Listen with curiosity. Speak with honesty. Act with integrity. The greatest problem with communication is we don’t listen to understand. We listen to reply. When we listen with curiosity, we don’t listen with the intent to reply. We listen for what’s behind the words.

Based on my experience, informal settings often facilitate more meaningful connections with young people and allow for a better understanding of their preferences. Rather than relying solely on formal structures like youth councils or surveys, genuine conversations prioritize the needs of young people over those of practitioners.

However, for this approach to succeed, practitioners must set aside personal agendas and prioritise the interests of young people.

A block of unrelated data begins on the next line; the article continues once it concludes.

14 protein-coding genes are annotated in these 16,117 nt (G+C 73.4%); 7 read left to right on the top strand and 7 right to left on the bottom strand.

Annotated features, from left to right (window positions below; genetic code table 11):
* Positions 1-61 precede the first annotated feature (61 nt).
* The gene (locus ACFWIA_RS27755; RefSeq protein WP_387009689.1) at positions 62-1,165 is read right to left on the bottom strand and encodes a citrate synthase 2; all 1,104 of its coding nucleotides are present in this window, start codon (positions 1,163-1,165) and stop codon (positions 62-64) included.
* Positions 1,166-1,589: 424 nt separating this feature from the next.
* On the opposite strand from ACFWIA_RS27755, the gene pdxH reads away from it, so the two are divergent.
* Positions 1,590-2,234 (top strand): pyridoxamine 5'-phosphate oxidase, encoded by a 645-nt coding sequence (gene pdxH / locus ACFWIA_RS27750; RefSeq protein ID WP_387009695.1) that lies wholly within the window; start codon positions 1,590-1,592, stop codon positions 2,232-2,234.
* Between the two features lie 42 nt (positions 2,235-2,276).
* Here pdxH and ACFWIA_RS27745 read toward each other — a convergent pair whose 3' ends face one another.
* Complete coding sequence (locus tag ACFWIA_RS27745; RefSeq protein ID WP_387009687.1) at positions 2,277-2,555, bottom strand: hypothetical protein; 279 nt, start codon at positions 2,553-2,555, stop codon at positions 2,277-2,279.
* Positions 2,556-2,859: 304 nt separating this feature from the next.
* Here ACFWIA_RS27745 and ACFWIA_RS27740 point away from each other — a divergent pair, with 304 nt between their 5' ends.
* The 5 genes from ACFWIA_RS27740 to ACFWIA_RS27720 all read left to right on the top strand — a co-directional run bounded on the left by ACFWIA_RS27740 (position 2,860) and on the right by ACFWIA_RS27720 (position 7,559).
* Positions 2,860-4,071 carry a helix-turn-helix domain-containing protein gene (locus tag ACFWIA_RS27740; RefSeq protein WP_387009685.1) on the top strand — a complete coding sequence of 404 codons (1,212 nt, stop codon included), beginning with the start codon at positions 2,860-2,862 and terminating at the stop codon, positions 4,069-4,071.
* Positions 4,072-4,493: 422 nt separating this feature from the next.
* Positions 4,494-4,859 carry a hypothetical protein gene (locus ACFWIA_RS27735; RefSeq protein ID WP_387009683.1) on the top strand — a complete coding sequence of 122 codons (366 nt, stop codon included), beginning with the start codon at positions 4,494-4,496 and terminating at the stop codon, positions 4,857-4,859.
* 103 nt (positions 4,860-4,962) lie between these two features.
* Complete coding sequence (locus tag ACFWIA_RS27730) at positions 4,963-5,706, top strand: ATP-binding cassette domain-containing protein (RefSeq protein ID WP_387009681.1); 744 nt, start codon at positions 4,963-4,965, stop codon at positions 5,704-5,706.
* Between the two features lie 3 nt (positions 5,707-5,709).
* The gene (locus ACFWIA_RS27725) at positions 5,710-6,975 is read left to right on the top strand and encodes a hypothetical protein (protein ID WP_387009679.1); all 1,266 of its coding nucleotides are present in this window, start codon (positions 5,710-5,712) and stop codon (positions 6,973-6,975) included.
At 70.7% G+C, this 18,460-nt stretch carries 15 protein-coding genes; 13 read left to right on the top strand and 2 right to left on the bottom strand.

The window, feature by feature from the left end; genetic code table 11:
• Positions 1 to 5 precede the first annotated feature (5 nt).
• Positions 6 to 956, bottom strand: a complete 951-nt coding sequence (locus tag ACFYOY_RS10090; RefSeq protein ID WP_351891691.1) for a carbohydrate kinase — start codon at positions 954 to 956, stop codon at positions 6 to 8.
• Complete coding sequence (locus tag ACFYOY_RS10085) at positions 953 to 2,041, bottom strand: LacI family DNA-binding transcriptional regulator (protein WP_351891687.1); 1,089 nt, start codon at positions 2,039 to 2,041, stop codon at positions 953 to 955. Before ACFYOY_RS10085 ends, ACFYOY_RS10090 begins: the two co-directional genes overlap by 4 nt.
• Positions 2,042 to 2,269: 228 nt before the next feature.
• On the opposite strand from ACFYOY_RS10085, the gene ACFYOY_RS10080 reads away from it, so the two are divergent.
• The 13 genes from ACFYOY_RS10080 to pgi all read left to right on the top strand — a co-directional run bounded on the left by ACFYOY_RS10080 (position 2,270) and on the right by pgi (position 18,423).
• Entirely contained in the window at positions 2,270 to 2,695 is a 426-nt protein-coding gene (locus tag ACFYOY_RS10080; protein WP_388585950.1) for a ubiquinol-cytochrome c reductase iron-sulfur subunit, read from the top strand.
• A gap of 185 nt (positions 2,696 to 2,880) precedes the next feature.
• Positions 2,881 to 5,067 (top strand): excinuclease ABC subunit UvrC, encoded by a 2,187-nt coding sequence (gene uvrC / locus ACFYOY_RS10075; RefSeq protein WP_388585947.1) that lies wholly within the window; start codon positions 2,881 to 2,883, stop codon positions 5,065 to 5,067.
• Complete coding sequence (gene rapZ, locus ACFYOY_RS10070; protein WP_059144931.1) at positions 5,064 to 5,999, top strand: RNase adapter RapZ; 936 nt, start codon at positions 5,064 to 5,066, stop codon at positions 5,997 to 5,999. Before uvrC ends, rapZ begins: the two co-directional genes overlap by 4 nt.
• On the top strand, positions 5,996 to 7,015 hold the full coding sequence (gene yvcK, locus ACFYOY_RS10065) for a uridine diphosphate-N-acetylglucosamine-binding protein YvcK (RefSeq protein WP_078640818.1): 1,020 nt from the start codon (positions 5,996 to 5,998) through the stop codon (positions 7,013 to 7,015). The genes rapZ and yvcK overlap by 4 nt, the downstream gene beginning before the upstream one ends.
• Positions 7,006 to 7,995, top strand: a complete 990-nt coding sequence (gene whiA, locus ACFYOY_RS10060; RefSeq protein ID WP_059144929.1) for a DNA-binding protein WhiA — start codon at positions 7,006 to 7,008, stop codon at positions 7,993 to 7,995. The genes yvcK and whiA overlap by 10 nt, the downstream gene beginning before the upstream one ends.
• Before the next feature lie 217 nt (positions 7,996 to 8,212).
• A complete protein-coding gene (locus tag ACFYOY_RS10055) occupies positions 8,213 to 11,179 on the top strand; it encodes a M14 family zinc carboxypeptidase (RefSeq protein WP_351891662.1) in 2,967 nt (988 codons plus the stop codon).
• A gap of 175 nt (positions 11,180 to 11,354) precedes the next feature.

While there’s a consensus on the importance of listening to young people, the focus should shift towards determining how best to achieve this goal. Engaging in discussions at conferences loses significance if it doesn’t translate into actionable strategies for listening to and addressing the concerns of young people effectively.

There’s a great online blog called A Little More Understanding created by Alice Hewson, a qualified journalist and youth worker—she writes about why listening to young people matters.

She says that young people want to feel listened to, understood, cared for, acknowledged, and that young people need to hear that their views are worth listening to.

From mentee to mentor

"Five years ago, I was at a crossroads after being threatened with exclusion from school."

To close, I encourage you to read our spotlight this month on Kled, a former mentee who is now a part of the LifeLine team as a Junior Youth Development Worker. Kled dreams of building a family, owning a home, and making meaningful contributions to his community. His journey illustrates the power of actively listening to young people.